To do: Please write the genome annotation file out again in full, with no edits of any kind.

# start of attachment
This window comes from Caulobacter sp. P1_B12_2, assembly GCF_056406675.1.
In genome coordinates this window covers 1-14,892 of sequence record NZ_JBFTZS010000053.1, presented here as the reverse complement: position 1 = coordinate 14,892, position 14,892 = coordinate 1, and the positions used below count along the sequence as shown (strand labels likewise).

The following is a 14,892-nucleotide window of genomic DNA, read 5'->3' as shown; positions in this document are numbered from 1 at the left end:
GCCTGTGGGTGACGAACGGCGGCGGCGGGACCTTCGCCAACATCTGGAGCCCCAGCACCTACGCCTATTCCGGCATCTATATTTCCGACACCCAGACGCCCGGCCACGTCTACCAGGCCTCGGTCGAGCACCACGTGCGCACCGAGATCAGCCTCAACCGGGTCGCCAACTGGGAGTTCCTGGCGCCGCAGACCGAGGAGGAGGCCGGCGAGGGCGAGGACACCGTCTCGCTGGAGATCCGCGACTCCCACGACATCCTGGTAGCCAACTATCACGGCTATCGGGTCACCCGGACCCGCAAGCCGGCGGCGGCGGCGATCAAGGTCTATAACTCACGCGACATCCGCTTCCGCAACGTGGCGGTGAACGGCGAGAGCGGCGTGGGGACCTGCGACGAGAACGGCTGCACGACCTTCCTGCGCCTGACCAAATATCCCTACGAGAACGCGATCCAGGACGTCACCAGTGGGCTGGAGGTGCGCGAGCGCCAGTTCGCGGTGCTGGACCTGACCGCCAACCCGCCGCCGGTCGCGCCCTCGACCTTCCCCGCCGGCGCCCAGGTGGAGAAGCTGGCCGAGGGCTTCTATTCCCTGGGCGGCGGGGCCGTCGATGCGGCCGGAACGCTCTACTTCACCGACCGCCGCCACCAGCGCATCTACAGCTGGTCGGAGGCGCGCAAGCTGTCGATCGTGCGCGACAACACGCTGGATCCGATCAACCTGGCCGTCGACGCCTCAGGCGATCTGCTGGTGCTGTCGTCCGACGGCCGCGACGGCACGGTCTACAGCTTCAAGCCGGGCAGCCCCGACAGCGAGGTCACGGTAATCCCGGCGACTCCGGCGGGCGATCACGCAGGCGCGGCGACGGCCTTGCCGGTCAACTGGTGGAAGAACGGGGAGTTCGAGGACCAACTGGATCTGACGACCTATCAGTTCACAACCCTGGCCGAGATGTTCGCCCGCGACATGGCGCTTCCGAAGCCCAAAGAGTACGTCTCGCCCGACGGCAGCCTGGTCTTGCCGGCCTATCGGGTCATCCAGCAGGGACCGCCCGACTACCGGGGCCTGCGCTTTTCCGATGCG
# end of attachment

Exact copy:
This window comes from Caulobacter sp. P1_B12_2, assembly GCF_056406675.1.
In genome coordinates this window covers 1-14,892 of sequence record NZ_JBFTZS010000053.1, presented here as the reverse complement: position 1 = coordinate 14,892, position 14,892 = coordinate 1, and the positions used below count along the sequence as shown (strand labels likewise).

The following is a 14,892-nucleotide window of genomic DNA, read 5'->3' as shown; positions in this document are numbered from 1 at the left end:
GCCTGTGGGTGACGAACGGCGGCGGCGGGACCTTCGCCAACATCTGGAGCCCCAGCACCTACGCCTATTCCGGCATCTATATTTCCGACACCCAGACGCCCGGCCACGTCTACCAGGCCTCGGTCGAGCACCACGTGCGCACCGAGATCAGCCTCAACCGGGTCGCCAACTGGGAGTTCCTGGCGCCGCAGACCGAGGAGGAGGCCGGCGAGGGCGAGGACACCGTCTCGCTGGAGATCCGCGACTCCCACGACATCCTGGTAGCCAACTATCACGGCTATCGGGTCACCCGGACCCGCAAGCCGGCGGCGGCGGCGATCAAGGTCTATAACTCACGCGACATCCGCTTCCGCAACGTGGCGGTGAACGGCGAGAGCGGCGTGGGGACCTGCGACGAGAACGGCTGCACGACCTTCCTGCGCCTGACCAAATATCCCTACGAGAACGCGATCCAGGACGTCACCAGTGGGCTGGAGGTGCGCGAGCGCCAGTTCGCGGTGCTGGACCTGACCGCCAACCCGCCGCCGGTCGCGCCCTCGACCTTCCCCGCCGGCGCCCAGGTGGAGAAGCTGGCCGAGGGCTTCTATTCCCTGGGCGGCGGGGCCGTCGATGCGGCCGGAACGCTCTACTTCACCGACCGCCGCCACCAGCGCATCTACAGCTGGTCGGAGGCGCGCAAGCTGTCGATCGTGCGCGACAACACGCTGGATCCGATCAACCTGGCCGTCGACGCCTCAGGCGATCTGCTGGTGCTGTCGTCCGACGGCCGCGACGGCACGGTCTACAGCTTCAAGCCGGGCAGCCCCGACAGCGAGGTCACGGTAATCCCGGCGACTCCGGCGGGCGATCACGCAGGCGCGGCGACGGCCTTGCCGGTCAACTGGTGGAAGAACGGGGAGTTCGAGGACCAACTGGATCTGACGACCTATCAGTTCACAACCCTGGCCGAGATGTTCGCCCGCGACATGGCGCTTCCGAAGCCCAAAGAGTACGTCTCGCCCGACGGCAGCCTGGTCTTGCCGGCCTATCGGGTCATCCAGCAGGGACCGCCCGACTACCGGGGCCTGCGCTTTTCCGATGCG